"In all actions * * * against any such * * * railroad under * * * this chapter to recover damages for personal injuries to an employee * * *, the fact that the employee may have been guilty of contributory negligence shall not bar a recovery, but the damages shall be diminished by the jury in proportion to the amount of negligence attributable to such employee * * *." 45 U.S.C.A. § 53
Prosser thinks it more accurate to say "comparative damages". Prosser, Torts § 53 n. 37
Missouri-Kansas-Texas R. v. Shelton, Tex.Civ.App., writ ref'd n. r. e., 1964, 383 S.W.2d 842
Ganotis v. New York Cent. R., 6 Cir., 1965, 342 F.2d 767. Apparently counsel for the vanquished did not think the case "certworthy", Tipton (Harlan, J., dissenting), 375 U.S. 34, 84 S. Ct. 1, 11 L. Ed. 2d 4, 7. At least it was not sought
"Our principal task, in this diversity of citizenship case, is to determine what the New York courts would think the California courts would think on an issue about which neither has thought." Nolan v. Transocean Air Lines, 2 Cir., 1960, 276 F.2d 280, 281, rev'd 365 U.S. 293, 81 S. Ct. 555, 5 L. Ed. 2d 571, on remand 290 F.2d 904
DeLima v. Trinidad Corp., 2 Cir., 1962, 302 F.2d 585, 587-588; and Bertrand v. Southern Pac. Co., 9 Cir., 1960, 282 F.2d 569, 573, discussed by us in our former opinion, 312 F.2d 84, 91
As we have many times and recently said, see, e. g., E. L. Cheeney Co. v. Gates, 5 Cir., 1965, 346 F.2d 197 [June 10, 1965,] a general charge with special interrogatories under F.R.Civ.P. 49(a) washes out a lot of problems and might well have solved most of them here. Using this device, the questions for jury answer simply phrased, would substantially be:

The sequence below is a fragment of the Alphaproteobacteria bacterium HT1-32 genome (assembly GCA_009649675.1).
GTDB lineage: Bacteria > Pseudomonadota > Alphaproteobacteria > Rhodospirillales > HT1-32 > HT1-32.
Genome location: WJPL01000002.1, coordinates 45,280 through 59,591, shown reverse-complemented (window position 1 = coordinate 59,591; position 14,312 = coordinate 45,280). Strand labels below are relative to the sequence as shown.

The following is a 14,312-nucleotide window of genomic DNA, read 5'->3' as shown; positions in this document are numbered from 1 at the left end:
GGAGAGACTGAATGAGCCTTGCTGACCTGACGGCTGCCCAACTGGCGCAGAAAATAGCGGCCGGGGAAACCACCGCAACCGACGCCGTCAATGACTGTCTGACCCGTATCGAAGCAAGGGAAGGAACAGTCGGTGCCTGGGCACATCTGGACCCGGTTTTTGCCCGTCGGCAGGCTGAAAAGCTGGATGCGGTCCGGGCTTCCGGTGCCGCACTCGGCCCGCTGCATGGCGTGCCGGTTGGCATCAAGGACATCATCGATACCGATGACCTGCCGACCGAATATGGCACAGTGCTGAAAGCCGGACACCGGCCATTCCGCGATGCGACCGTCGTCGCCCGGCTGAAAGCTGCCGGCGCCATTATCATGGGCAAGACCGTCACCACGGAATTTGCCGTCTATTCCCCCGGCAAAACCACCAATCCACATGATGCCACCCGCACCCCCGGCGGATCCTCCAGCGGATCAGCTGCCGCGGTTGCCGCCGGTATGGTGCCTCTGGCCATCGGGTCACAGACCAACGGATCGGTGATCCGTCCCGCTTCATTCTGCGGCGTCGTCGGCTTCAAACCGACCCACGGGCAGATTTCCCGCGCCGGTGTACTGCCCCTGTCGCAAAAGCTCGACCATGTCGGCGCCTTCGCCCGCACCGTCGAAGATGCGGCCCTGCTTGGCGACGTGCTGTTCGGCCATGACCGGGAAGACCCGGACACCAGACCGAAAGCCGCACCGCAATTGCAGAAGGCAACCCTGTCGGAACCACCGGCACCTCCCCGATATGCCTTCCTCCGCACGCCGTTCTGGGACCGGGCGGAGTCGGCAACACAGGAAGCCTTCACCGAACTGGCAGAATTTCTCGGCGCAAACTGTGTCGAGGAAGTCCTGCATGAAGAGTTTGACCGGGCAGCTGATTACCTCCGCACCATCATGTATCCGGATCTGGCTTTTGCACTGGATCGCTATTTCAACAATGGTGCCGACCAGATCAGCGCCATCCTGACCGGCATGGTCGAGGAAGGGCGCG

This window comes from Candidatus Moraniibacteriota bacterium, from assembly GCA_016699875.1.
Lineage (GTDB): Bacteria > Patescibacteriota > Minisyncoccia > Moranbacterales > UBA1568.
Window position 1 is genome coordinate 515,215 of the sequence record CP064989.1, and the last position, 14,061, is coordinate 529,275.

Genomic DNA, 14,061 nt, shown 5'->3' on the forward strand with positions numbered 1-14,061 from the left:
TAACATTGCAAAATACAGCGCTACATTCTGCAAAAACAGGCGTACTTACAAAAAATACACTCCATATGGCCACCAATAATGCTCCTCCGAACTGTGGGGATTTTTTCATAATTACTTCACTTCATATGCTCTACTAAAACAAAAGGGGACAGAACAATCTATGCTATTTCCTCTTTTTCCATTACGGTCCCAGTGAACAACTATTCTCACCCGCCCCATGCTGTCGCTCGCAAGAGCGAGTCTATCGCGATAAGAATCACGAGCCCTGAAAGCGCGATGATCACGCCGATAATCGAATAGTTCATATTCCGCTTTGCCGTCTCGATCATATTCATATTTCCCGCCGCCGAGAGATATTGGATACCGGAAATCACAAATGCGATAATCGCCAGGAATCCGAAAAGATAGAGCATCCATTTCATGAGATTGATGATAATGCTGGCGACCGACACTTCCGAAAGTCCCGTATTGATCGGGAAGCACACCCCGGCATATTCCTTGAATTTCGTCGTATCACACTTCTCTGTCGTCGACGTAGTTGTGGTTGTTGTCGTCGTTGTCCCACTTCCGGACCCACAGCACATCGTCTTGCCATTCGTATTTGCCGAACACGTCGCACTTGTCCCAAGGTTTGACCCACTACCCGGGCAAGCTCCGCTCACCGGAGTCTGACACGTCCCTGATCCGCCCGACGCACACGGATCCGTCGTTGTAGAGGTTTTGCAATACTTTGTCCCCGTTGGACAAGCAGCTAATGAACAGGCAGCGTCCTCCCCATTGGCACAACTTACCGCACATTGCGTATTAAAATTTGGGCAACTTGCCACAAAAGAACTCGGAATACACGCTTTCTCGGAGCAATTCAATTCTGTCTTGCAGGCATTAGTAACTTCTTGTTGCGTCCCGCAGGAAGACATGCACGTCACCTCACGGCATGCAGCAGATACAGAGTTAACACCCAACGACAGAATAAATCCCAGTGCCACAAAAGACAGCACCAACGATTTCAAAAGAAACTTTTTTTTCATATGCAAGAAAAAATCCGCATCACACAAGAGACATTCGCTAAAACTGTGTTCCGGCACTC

Was the Railroad negligent in one or more of the following respects:
If so, did one or more or all of such acts play any part, no matter how small, in actually bringing about or causing the Employee's injuries?
Was the Employee negligent in one or more or all of the following respects?
If so, (a) did one or more or all of such acts play any part, no matter how small, in actually bringing about or causing the Employee's injuries? and (b) if so, to what extent, stated in terms of percentage?
"I instruct you that there may be more than one proximate cause of a given event or occurrence. But, as the term itself denotes, there can be only one sole proximate cause of a given event or occurrence; because, as the word `sole' would indicate, in order for an act or omission of negligence to constitute a sole proximate cause of a given event or occurrence, it must be the sole and only cause of such event or occurrence."
See Employee's brief pp. 27-28